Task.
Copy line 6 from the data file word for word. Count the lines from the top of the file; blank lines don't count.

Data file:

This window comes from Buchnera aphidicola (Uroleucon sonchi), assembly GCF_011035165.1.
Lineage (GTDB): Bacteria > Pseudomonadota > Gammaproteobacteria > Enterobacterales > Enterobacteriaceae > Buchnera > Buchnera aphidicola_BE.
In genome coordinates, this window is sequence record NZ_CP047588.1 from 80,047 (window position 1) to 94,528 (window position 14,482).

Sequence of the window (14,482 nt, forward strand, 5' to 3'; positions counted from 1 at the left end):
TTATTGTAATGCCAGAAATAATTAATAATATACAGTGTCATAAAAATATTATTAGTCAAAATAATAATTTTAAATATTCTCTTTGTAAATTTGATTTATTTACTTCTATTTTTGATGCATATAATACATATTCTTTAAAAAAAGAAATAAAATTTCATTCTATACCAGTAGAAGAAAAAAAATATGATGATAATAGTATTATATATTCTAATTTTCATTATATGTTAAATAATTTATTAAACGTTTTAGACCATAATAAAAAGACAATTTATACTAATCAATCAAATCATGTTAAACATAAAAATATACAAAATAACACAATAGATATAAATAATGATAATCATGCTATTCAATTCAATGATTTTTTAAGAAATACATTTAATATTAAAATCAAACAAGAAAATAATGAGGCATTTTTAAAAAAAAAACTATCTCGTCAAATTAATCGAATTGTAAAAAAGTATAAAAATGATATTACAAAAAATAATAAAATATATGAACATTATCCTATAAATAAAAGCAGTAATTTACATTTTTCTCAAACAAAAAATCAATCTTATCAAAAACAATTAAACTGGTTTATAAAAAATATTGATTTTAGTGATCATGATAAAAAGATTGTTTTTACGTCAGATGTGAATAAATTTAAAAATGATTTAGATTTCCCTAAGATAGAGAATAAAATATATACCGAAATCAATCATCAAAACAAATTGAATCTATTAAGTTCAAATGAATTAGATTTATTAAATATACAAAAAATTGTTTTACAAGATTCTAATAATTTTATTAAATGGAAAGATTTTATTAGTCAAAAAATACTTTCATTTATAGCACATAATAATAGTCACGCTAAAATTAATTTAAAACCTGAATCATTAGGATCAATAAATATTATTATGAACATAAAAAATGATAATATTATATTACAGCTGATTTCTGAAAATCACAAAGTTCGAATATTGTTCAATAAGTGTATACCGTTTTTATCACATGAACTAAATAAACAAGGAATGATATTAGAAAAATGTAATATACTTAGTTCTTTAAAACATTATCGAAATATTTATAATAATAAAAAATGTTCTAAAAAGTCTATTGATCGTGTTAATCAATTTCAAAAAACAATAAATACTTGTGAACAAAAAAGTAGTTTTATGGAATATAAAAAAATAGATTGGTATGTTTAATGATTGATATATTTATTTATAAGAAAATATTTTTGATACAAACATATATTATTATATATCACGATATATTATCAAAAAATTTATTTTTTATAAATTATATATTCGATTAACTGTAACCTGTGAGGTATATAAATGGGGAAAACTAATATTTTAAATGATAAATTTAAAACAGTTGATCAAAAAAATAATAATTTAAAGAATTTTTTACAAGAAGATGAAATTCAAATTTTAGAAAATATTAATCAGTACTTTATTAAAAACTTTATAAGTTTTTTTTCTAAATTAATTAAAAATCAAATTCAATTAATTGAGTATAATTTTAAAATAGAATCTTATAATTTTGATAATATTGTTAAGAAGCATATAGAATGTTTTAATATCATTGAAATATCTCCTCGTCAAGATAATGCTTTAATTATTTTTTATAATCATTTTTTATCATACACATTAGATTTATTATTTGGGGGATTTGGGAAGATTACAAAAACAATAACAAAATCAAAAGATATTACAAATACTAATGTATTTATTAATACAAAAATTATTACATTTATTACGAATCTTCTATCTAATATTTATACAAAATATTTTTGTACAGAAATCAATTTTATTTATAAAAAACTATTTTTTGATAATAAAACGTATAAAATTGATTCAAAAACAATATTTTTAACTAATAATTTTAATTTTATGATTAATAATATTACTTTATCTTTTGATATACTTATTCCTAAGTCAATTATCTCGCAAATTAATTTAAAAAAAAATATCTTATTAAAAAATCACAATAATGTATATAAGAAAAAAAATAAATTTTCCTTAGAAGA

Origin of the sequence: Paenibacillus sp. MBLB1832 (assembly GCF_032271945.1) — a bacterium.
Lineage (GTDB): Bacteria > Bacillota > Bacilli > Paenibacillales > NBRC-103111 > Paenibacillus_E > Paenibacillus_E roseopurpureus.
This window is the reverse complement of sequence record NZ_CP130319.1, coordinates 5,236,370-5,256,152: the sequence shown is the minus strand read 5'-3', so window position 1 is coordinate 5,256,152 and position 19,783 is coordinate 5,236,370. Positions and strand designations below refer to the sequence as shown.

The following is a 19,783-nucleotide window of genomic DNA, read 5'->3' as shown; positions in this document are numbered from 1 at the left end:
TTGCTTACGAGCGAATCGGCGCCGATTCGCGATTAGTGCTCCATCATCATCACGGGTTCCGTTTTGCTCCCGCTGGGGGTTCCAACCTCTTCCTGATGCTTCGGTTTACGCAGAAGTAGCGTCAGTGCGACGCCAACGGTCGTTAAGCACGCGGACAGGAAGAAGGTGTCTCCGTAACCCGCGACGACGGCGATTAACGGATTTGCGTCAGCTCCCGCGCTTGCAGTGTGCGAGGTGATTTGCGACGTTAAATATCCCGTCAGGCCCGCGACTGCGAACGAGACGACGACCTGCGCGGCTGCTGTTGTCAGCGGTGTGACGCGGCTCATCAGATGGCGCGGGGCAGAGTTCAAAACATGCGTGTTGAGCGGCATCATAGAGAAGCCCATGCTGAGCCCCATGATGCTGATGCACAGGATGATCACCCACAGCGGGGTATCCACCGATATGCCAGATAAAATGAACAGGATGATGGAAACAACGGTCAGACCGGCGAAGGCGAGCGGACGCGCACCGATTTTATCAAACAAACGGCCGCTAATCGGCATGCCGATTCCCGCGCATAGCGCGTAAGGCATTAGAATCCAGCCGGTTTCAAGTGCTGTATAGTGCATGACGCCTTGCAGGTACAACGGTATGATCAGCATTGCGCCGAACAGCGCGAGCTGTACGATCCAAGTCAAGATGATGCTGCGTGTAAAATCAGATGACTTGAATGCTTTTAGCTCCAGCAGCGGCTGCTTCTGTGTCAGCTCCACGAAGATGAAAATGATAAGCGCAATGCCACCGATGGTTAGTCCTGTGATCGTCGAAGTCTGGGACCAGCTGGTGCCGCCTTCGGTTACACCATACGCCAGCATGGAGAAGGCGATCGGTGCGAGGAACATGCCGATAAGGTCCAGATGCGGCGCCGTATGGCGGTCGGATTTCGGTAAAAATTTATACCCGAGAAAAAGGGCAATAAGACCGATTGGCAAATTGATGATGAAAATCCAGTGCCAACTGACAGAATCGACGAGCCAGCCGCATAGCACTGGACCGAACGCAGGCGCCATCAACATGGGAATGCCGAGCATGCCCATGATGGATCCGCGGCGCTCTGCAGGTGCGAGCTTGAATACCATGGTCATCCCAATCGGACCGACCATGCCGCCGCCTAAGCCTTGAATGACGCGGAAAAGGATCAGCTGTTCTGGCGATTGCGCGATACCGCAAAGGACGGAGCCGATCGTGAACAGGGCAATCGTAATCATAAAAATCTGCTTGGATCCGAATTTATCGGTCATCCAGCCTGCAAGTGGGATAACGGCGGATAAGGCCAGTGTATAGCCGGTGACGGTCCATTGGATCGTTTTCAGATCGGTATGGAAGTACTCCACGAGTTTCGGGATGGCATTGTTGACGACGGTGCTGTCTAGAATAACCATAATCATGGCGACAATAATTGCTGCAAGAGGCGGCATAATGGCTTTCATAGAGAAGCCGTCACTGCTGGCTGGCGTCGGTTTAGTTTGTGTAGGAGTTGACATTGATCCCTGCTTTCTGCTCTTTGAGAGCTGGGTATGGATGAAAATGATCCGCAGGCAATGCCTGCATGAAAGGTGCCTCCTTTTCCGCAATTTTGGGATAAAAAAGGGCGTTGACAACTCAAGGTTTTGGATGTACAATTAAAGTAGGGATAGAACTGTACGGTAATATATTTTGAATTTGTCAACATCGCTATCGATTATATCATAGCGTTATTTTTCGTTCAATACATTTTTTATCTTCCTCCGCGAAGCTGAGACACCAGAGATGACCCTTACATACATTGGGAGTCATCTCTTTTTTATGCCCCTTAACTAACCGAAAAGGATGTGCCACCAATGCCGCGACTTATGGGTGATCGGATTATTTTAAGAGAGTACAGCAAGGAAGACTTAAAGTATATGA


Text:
Origin of the sequence: Paenibacillus sp. MBLB1832 (assembly GCF_032271945.1) — a bacterium.